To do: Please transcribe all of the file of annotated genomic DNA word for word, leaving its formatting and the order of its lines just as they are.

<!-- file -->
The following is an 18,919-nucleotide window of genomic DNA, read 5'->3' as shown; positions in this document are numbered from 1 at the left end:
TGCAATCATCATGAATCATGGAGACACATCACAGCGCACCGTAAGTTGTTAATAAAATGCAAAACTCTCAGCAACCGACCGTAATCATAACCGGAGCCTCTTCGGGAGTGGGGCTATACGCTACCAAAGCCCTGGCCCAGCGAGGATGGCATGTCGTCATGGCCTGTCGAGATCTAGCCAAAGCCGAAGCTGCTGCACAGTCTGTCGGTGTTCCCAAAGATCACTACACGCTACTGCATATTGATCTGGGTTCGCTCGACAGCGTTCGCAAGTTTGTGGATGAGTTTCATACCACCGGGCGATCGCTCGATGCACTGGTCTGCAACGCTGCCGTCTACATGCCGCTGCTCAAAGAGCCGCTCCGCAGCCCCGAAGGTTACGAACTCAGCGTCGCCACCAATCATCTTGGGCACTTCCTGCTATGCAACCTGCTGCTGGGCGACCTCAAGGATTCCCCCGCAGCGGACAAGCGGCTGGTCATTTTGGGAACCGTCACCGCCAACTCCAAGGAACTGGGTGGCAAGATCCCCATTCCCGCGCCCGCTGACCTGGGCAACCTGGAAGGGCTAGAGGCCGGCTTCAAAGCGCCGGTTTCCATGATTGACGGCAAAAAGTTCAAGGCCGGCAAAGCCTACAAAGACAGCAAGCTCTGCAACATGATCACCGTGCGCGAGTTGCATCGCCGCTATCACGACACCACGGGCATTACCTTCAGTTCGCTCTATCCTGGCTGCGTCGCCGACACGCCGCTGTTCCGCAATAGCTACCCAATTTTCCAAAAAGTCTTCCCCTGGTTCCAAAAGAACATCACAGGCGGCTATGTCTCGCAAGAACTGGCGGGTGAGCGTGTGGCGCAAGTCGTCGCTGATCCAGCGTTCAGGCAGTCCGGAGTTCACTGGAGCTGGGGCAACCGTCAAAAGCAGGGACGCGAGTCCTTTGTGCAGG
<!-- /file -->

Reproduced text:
The following is an 18,919-nucleotide window of genomic DNA, read 5'->3' as shown; positions in this document are numbered from 1 at the left end:
TGCAATCATCATGAATCATGGAGACACATCACAGCGCACCGTAAGTTGTTAATAAAATGCAAAACTCTCAGCAACCGACCGTAATCATAACCGGAGCCTCTTCGGGAGTGGGGCTATACGCTACCAAAGCCCTGGCCCAGCGAGGATGGCATGTCGTCATGGCCTGTCGAGATCTAGCCAAAGCCGAAGCTGCTGCACAGTCTGTCGGTGTTCCCAAAGATCACTACACGCTACTGCATATTGATCTGGGTTCGCTCGACAGCGTTCGCAAGTTTGTGGATGAGTTTCATACCACCGGGCGATCGCTCGATGCACTGGTCTGCAACGCTGCCGTCTACATGCCGCTGCTCAAAGAGCCGCTCCGCAGCCCCGAAGGTTACGAACTCAGCGTCGCCACCAATCATCTTGGGCACTTCCTGCTATGCAACCTGCTGCTGGGCGACCTCAAGGATTCCCCCGCAGCGGACAAGCGGCTGGTCATTTTGGGAACCGTCACCGCCAACTCCAAGGAACTGGGTGGCAAGATCCCCATTCCCGCGCCCGCTGACCTGGGCAACCTGGAAGGGCTAGAGGCCGGCTTCAAAGCGCCGGTTTCCATGATTGACGGCAAAAAGTTCAAGGCCGGCAAAGCCTACAAAGACAGCAAGCTCTGCAACATGATCACCGTGCGCGAGTTGCATCGCCGCTATCACGACACCACGGGCATTACCTTCAGTTCGCTCTATCCTGGCTGCGTCGCCGACACGCCGCTGTTCCGCAATAGCTACCCAATTTTCCAAAAAGTCTTCCCCTGGTTCCAAAAGAACATCACAGGCGGCTATGTCTCGCAAGAACTGGCGGGTGAGCGTGTGGCGCAAGTCGTCGCTGATCCAGCGTTCAGGCAGTCCGGAGTTCACTGGAGCTGGGGCAACCGTCAAAAGCAGGGACGCGAGTCCTTTGTGCAGG